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Barrow Head Start begins its 30th year

POSTED: August 11, 2014 4:35 p.m.
Bonny Harper / For the Barrow County News/

The Barrow County Head Start program, now entering its 30th year and housed in a building on Maynard Street, began in 1984 in order to help serve 3- and 4-year-old Barrow County children from low-income families.

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The Barrow County Head Start learning program is celebrating its 30th anniversary this school year.

Margie Berry, center manager for Barrow’s Head Start since its beginning in August 1984, said Head Start offers “a comprehensive, holistic program for children and parents.”

“Over these past 30 years we have seen children and parent skills increase tremendously,” Berry said. “Children have become increasingly more prepared for school and parents for the workforce.”

For a child to enroll at Head Start, his or her family must meet federal income guidelines and the child must be 3 or 4 years of age and reside in Barrow County.

Berry said the program initiated because John Mobley and the late Don Hight—then Winder mayor and Barrow County Superintendent respectively—were approached by Action, Inc. (a community service organization) to establish a Head Start program in Barrow.

At the time, Berry was the lead teacher of the preschool special education program at the Barrow County Mental Retardation Center, but she said she saw a need for a program like Head Start in Barrow and agreed to bring it in.

Head Start, which currently has 109 children enrolled and employs 19 staff members, operates on the same school year as public schools in the county, Berry said, and incorporates learning objectives for the areas children will need to know when they begin school, such as letters, colors, shapes and socialization.

 “We get 3- and 4-year-olds, and some of them have never been away from Mom or Dad, and we’re their first school experience,” Berry said. “We want to make sure those children are school-ready.”

Berry said Head Start accomplishes this by employing the concept of “learning through play.”

The classrooms are set up into learning centers for subject areas such as science, library, blocks, housekeeping and art, as part of a created curriculum.

Head Start began with 40 children in 1984—20 at Statham Elementary School and 20 at Winder Elementary School. Several years later, after significant program growth, Berry said they acquired an additional classroom at Russell Middle School, increasing enrollment to 60 students.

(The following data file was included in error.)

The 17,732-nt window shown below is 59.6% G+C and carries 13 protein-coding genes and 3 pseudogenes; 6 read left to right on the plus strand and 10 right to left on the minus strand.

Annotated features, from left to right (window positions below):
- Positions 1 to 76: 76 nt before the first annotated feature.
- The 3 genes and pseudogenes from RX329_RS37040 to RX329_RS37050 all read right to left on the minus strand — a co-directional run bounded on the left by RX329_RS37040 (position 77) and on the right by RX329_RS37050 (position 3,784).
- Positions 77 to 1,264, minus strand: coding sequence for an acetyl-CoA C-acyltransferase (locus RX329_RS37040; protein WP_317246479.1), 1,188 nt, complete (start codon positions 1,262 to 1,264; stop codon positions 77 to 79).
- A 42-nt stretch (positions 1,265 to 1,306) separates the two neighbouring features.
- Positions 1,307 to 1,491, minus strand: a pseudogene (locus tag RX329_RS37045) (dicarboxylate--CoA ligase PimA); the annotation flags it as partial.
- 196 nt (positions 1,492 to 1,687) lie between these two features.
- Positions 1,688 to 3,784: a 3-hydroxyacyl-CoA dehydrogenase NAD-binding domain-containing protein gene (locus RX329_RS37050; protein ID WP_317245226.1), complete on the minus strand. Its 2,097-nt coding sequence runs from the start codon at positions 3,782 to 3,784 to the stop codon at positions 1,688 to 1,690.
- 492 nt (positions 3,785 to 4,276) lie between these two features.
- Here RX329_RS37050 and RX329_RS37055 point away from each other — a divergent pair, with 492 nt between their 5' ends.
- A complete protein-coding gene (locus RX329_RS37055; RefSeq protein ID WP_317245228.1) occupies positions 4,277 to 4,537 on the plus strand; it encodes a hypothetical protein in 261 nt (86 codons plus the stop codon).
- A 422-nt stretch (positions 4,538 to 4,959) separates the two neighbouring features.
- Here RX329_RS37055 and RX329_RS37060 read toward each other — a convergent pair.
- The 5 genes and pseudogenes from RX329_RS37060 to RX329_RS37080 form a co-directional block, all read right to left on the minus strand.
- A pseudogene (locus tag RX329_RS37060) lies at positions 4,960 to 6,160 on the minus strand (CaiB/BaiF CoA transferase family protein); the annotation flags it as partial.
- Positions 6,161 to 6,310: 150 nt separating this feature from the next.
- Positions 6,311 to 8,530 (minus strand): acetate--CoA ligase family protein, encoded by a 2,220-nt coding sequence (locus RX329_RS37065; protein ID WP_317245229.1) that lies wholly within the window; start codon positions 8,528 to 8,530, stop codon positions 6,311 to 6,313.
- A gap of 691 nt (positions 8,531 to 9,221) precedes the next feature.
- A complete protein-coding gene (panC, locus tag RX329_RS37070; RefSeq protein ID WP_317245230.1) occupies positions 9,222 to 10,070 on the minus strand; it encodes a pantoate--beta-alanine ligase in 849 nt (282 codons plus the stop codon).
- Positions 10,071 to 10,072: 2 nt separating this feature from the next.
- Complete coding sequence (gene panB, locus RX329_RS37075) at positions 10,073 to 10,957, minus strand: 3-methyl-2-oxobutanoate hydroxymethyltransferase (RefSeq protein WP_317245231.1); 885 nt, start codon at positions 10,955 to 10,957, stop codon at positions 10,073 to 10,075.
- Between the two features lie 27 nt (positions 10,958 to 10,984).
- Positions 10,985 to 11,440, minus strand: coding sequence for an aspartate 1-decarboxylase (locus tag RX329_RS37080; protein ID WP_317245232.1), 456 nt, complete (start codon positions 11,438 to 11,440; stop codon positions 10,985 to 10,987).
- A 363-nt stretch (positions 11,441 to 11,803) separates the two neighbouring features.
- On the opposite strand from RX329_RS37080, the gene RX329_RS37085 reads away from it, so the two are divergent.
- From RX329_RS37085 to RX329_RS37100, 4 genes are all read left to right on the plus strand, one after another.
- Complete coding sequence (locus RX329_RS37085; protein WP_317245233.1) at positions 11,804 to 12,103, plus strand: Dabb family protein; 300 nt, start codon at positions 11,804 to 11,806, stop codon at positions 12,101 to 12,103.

Enrollment increased to 80 in 1990 as Head Start received an allotment of space in two double-wide trailers at Kennedy Elementary from Barrow County Schools, bringing the classroom count up to four, Berry said.

In 1998, after Head Start had become accredited with the National Association for the Education of Young Children (which Berry said very few programs were able to achieve while housed in trailers), Berry said she approached then Chairman of the Barrow County Board of Commissioners Eddie Elder about a block grant for a Head Start building.

Barrow’s Head Start moved into its new building at 75 Maynard St. in 2002, Berry said, at which point the program had grown to six classrooms and 134 children.

“It is very obvious that our city officials, our school officials and our county officials have always been proactive when it concerns our children,” Berry said.

After the move to the new building, Berry said Head Start began providing opportunities for their employees and parents to go to school to acquire a Child Development Associate degree, if they did not have an Early Childhood Education degree.

Berry said the school hopes to increase its services and programs for adults in the coming years.

“We’re trying to get our adults trained and involved in schools so that they can be more productive in society,” Berry said.

In 2012, Head Start became reaccredited with the NAEYC, for which achievement a school must score above 80 in each of 10 program standards. Of these 10 standards, Berry said Head Start scored 100+ in five, 100 in four and 91 in the other.

Berry expressed thanks to her staff for the teamwork they “embraced” and the high standards they set for themselves, as well as to the Barrow County Board of Commissioners and city and school officials for all the efforts involved in making the first 29 years of Head Start “a great success.”



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